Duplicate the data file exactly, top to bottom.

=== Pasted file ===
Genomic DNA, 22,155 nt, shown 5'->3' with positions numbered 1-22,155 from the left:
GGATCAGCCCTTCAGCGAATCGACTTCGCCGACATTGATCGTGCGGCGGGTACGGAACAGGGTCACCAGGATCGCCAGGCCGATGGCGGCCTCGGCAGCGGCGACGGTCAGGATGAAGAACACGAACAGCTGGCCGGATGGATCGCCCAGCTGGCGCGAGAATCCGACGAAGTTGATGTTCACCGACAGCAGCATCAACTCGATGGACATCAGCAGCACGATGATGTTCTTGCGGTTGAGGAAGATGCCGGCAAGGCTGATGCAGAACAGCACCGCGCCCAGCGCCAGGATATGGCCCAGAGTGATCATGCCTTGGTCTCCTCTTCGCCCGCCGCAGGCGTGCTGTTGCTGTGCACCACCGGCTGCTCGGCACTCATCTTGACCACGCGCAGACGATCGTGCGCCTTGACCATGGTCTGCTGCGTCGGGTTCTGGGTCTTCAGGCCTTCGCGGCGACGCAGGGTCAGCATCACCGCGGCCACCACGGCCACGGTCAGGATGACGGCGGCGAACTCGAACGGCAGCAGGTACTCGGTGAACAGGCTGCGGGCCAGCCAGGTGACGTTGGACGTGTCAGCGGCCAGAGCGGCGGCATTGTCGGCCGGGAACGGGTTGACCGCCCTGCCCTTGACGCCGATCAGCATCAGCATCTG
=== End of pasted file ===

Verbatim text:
Genomic DNA, 22,155 nt, shown 5'->3' with positions numbered 1-22,155 from the left:
GGATCAGCCCTTCAGCGAATCGACTTCGCCGACATTGATCGTGCGGCGGGTACGGAACAGGGTCACCAGGATCGCCAGGCCGATGGCGGCCTCGGCAGCGGCGACGGTCAGGATGAAGAACACGAACAGCTGGCCGGATGGATCGCCCAGCTGGCGCGAGAATCCGACGAAGTTGATGTTCACCGACAGCAGCATCAACTCGATGGACATCAGCAGCACGATGATGTTCTTGCGGTTGAGGAAGATGCCGGCAAGGCTGATGCAGAACAGCACCGCGCCCAGCGCCAGGATATGGCCCAGAGTGATCATGCCTTGGTCTCCTCTTCGCCCGCCGCAGGCGTGCTGTTGCTGTGCACCACCGGCTGCTCGGCACTCATCTTGACCACGCGCAGACGATCGTGCGCCTTGACCATGGTCTGCTGCGTCGGGTTCTGGGTCTTCAGGCCTTCGCGGCGACGCAGGGTCAGCATCACCGCGGCCACCACGGCCACGGTCAGGATGACGGCGGCGAACTCGAACGGCAGCAGGTACTCGGTGAACAGGCTGCGGGCCAGCCAGGTGACGTTGGACGTGTCAGCGGCCAGAGCGGCGGCATTGTCGGCCGGGAACGGGTTGACCGCCCTGCCCTTGACGCCGATCAGCATCAGCATCTG